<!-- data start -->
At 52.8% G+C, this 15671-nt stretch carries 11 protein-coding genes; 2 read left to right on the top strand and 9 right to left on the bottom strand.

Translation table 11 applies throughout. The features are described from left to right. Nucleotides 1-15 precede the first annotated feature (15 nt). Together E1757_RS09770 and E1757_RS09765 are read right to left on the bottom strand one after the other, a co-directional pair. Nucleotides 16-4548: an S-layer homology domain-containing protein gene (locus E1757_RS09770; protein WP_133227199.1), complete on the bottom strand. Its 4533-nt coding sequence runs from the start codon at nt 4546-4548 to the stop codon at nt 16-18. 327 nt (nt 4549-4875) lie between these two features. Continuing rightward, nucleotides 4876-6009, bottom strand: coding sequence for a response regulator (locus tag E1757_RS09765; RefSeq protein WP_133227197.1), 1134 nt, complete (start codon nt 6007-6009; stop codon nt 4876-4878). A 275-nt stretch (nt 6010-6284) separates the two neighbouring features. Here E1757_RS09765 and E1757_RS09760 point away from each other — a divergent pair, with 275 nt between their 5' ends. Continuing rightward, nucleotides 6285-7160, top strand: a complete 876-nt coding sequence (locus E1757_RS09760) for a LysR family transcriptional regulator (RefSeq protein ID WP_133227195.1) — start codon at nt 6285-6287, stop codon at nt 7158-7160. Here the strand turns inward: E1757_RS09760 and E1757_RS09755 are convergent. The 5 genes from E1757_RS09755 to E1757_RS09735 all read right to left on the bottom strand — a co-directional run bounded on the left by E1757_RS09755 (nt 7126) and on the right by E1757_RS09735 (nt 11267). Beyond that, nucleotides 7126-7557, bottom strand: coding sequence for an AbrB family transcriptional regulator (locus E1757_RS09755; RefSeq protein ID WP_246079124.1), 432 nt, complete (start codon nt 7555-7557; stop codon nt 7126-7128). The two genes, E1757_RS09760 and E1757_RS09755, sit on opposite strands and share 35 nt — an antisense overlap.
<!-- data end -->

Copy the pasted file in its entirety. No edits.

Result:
At 52.8% G+C, this 15671-nt stretch carries 11 protein-coding genes; 2 read left to right on the top strand and 9 right to left on the bottom strand.

Translation table 11 applies throughout. The features are described from left to right. Nucleotides 1-15 precede the first annotated feature (15 nt). Together E1757_RS09770 and E1757_RS09765 are read right to left on the bottom strand one after the other, a co-directional pair. Nucleotides 16-4548: an S-layer homology domain-containing protein gene (locus E1757_RS09770; protein WP_133227199.1), complete on the bottom strand. Its 4533-nt coding sequence runs from the start codon at nt 4546-4548 to the stop codon at nt 16-18. 327 nt (nt 4549-4875) lie between these two features. Continuing rightward, nucleotides 4876-6009, bottom strand: coding sequence for a response regulator (locus tag E1757_RS09765; RefSeq protein WP_133227197.1), 1134 nt, complete (start codon nt 6007-6009; stop codon nt 4876-4878). A 275-nt stretch (nt 6010-6284) separates the two neighbouring features. Here E1757_RS09765 and E1757_RS09760 point away from each other — a divergent pair, with 275 nt between their 5' ends. Continuing rightward, nucleotides 6285-7160, top strand: a complete 876-nt coding sequence (locus E1757_RS09760) for a LysR family transcriptional regulator (RefSeq protein ID WP_133227195.1) — start codon at nt 6285-6287, stop codon at nt 7158-7160. Here the strand turns inward: E1757_RS09760 and E1757_RS09755 are convergent. The 5 genes from E1757_RS09755 to E1757_RS09735 all read right to left on the bottom strand — a co-directional run bounded on the left by E1757_RS09755 (nt 7126) and on the right by E1757_RS09735 (nt 11267). Beyond that, nucleotides 7126-7557, bottom strand: coding sequence for an AbrB family transcriptional regulator (locus E1757_RS09755; RefSeq protein ID WP_246079124.1), 432 nt, complete (start codon nt 7555-7557; stop codon nt 7126-7128). The two genes, E1757_RS09760 and E1757_RS09755, sit on opposite strands and share 35 nt — an antisense overlap.